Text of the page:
Thursday, September 14, 2017

14 Sep Tourism and Soft Power

Timothy Jenkins, British Foreign Policy Group

British Rail article from article

“Travel is fatal to prejudice, bigotry, and narrow-mindedness, and many of our people need it sorely on these accounts.” So said the American novelist Mark Twain, in his 1869 travel book, The Innocents Abroad. There is an innate truth to this. Nothing quite shapes your opinion or challenges your preconception of a country and its people like visiting it.
Travel connects people and places whilst immersing the traveller in another society and culture. It influences the perceptions of foreign audiences and communicates the cultural and governance attributes that make a country admirable and worthy of emulation. Mark Twain himself fell in love with Britain during his first trip in 1872 and continued to do so for the rest of his life.
Tourism is therefore an important component of soft power – the ability to influence the preferences of international actors and affect foreign policy outcomes through the attractiveness of your culture and values. In our hyper-connected world where civil society, cities and NGOs are increasingly important actors, soft power plays a vital role in multiplying Britain’s influence overseas and increases the likelihood of success in its foreign policy objectives.
As the UK’s strategic body for inbound tourism, VisitBritain promotes Britain as a great place to visit and create compelling narratives about Britain’s culture, heritage and countryside. As such we are a major partner in the GREAT Campaign, have a global network of offices and work closely with the FCO, Department for International Trade, and the British Council to promote the nations and regions of Britain overseas.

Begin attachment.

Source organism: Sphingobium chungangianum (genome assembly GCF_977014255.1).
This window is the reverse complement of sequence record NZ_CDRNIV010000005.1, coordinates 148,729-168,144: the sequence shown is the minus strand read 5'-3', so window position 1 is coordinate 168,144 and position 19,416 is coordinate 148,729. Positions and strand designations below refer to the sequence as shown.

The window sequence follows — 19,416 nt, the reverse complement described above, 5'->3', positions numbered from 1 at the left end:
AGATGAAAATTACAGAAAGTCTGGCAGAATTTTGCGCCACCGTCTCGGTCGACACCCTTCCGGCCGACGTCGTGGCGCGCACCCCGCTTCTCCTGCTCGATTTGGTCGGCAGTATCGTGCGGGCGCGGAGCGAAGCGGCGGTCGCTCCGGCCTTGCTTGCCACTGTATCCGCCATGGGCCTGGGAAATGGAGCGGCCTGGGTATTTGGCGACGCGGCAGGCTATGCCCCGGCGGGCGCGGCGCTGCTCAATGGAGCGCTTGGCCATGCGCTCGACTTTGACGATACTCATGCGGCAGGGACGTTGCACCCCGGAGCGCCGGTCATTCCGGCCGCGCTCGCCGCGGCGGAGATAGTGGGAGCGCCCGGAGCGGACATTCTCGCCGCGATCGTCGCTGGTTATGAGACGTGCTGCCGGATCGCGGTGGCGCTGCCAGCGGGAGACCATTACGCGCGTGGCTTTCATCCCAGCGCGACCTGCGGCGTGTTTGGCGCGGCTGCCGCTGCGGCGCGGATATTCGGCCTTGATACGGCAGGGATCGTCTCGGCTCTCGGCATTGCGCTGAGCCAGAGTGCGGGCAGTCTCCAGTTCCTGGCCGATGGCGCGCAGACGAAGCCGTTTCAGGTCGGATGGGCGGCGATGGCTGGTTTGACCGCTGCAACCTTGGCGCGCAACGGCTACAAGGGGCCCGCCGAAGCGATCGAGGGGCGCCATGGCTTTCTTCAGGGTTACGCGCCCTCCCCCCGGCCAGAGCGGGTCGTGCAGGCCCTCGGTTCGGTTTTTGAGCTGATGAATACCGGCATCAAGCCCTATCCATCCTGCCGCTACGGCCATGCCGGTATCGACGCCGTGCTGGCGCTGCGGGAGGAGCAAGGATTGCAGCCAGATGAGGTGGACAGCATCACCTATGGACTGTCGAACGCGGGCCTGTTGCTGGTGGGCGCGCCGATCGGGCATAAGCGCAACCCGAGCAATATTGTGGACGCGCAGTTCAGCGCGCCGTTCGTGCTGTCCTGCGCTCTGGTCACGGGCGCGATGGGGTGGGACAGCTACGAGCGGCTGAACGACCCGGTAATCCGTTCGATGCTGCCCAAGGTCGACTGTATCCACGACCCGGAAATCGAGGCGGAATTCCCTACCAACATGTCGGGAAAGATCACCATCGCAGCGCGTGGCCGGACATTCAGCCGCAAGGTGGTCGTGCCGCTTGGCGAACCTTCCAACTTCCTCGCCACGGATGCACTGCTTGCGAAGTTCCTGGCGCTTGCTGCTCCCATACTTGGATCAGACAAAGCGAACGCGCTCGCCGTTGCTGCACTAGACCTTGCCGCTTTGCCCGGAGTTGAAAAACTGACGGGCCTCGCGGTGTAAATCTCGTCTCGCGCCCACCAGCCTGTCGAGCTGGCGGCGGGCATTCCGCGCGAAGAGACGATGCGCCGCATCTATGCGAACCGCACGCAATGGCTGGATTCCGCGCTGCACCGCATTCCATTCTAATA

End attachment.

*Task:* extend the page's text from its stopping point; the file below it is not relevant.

Tourism is worth £126.9 billion to Britain’s economy, it is our third largest service export, and in 2016 we welcomed 37.6 million people to the UK – the best year on record. Successfully promoting Britain as a great place to visit also influences whether we are viewed as a good place to study or invest. People who enjoy their holidays in Britain view us as a more attractive place to invest, a responsible global power and a cultural powerhouse.
The importance of tourism to promoting a positive image of Britain abroad has been widely recognised. The House of Lords Select Committee on Soft Power and the UK’s influence’s 2014 report, Persuasion and Power in the Modern World, concluded that inbound tourists “contribute so much to both the UK’s economy and the UK’s international standing” and proposed “that the Government use GREAT Campaign funding and advertising resources to promote specific cultural activities that are likely to increase inbound tourism.”
The UK was ranked 2nd in Portland’s 2017 Soft Power 30Survey, which uses visitor numbers, as well as inbound tourist numbers and spend, in its methodology. Respublica’s recent report Britain’s Global Future also acknowledges that Britain’s cultural institutions provide, through their international popularity, a platform from which soft power can be generated.